Adair was no different in his cowardice, having grown into it young, but when he had joined the Resistance, he felt different, somehow.


For the first time, he felt that he could fight, that in some way, even just small, he could contribute to Aslan's return, that he could defy the cruel Queen, the smallest yet most satisfying vengeance.


He would always remember the screams of his parents as the wolves tore them apart... after all, the Beasts of the White Witch never had been kind to dryads.


How ironic it was, he thought, that the determination to fight back he had thought like iron was so flimsy— that, the second his eyes had caught on the blood trickling over the earthen floor of his home, any resolve he may have had was broken.


All he cared about now was saving his child, his little Ashwyn— all that remained in Narnia now, he knew, of his sweet wife and love Willow.


Ashwyn— they had named her, after much deliberation, after the tree spoken of in their language as the tree of life, the tree of youth, the tree of healing.


Both of her parents would live on in his daughter, he knew.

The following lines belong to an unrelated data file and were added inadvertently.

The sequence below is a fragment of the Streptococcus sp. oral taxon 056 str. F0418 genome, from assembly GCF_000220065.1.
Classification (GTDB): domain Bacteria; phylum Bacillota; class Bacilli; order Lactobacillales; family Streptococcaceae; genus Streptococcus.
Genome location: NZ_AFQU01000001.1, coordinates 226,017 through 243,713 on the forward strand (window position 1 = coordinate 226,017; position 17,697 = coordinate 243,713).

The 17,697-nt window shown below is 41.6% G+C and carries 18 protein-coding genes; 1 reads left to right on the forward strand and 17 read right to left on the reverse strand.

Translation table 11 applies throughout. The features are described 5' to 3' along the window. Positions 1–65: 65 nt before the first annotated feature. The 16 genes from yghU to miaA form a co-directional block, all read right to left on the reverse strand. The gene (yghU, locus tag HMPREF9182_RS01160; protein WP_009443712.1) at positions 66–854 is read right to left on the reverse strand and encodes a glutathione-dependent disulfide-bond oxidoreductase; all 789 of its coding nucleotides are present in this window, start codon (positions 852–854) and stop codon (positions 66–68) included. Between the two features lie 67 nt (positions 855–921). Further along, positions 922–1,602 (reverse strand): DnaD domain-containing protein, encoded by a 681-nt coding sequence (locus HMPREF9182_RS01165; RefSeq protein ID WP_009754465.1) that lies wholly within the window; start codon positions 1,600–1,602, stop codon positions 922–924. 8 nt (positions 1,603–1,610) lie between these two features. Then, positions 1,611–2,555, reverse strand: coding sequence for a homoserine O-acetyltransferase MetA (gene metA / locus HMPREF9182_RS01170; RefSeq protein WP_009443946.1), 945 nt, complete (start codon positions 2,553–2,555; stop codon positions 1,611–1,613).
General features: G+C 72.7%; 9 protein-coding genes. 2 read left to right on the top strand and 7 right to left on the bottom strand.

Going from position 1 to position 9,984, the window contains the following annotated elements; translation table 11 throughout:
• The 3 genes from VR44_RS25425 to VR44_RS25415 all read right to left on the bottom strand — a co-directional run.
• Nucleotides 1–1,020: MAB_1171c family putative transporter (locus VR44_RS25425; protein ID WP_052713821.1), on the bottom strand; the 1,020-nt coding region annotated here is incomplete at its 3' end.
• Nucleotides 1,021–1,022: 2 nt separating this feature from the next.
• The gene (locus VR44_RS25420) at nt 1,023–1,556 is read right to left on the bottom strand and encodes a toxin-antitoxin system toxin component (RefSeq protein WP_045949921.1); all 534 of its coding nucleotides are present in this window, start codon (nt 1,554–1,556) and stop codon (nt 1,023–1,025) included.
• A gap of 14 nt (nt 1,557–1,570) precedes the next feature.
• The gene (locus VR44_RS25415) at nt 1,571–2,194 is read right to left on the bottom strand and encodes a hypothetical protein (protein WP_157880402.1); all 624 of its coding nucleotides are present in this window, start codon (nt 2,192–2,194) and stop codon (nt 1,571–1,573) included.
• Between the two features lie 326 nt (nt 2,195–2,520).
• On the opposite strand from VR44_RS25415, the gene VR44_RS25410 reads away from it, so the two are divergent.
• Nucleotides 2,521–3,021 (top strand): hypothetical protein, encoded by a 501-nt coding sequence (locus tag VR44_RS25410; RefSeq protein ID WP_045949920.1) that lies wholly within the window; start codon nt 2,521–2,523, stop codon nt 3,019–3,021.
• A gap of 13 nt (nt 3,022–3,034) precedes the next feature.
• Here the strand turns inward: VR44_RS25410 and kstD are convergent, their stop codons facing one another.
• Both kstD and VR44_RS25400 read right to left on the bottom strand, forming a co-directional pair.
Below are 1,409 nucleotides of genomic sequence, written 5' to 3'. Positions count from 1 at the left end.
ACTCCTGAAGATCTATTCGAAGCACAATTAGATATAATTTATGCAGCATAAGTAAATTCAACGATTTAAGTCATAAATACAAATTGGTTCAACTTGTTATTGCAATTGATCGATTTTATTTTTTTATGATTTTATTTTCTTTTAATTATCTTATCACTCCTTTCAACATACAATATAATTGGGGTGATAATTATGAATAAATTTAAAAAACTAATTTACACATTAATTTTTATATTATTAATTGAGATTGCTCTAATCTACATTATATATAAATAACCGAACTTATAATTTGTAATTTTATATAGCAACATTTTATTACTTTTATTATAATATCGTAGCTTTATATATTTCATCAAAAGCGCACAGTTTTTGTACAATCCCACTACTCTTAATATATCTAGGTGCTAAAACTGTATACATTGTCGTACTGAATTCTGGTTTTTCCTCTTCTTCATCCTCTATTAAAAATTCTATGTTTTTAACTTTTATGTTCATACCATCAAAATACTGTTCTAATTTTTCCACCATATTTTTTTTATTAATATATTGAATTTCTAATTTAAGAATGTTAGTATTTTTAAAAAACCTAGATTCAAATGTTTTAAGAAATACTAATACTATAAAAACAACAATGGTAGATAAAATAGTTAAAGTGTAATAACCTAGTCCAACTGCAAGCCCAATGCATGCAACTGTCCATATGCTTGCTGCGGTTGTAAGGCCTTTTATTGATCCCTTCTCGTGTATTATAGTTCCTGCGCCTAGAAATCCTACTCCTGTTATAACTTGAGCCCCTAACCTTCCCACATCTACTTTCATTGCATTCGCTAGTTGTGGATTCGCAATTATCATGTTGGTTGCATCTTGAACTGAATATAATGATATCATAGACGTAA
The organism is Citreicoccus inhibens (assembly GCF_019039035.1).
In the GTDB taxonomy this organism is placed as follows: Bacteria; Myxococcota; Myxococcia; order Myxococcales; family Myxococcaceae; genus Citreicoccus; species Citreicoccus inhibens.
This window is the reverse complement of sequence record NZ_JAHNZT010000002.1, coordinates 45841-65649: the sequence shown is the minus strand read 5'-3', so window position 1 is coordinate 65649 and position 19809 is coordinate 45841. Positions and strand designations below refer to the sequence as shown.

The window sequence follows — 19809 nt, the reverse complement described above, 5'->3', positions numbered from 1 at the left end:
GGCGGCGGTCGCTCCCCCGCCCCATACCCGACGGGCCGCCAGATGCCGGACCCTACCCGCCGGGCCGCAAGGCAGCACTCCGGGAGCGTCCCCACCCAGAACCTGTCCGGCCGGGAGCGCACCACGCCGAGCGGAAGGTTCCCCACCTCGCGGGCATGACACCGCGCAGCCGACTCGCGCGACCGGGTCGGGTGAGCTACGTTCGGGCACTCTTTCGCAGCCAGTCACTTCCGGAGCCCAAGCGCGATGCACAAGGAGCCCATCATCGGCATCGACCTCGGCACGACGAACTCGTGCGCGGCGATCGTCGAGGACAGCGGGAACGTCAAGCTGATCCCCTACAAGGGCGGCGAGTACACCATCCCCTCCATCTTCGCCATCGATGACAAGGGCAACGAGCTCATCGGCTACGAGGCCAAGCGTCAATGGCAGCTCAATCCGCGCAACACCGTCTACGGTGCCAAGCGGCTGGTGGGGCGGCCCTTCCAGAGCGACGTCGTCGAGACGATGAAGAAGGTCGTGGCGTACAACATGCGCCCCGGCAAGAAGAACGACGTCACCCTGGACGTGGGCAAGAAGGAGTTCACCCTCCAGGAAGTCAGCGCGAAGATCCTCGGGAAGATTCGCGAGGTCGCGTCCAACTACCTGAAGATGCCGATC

Howls rose behind him, savage in their enjoyment of the chase. There was no way he could continue like this for much longer, but he couldn't stop just yet.


With each step, his feet sank deep into the frigid snow. Dryads did not do well with the cold, but he had to carry on.


In his arms, his little girl continued to bleed out from the wounds the wolves had inflicted on her. He had to get her to the nearest grove, where others in their species would take care of her.


His mind's eye caught just as his real ones did on the red staining her clothes— the prettiest dress she owned, his daughter having dressed up for her mother's birthday.


They had come home hand in hand, presents under Adair's other arm, he remembered. Despite the omnipresent somber atmosphere inherent in the reign of the Queen, he had felt jovial, excited. His daughter was ecstatic, and her moods were infectious, full of vitality as she always was.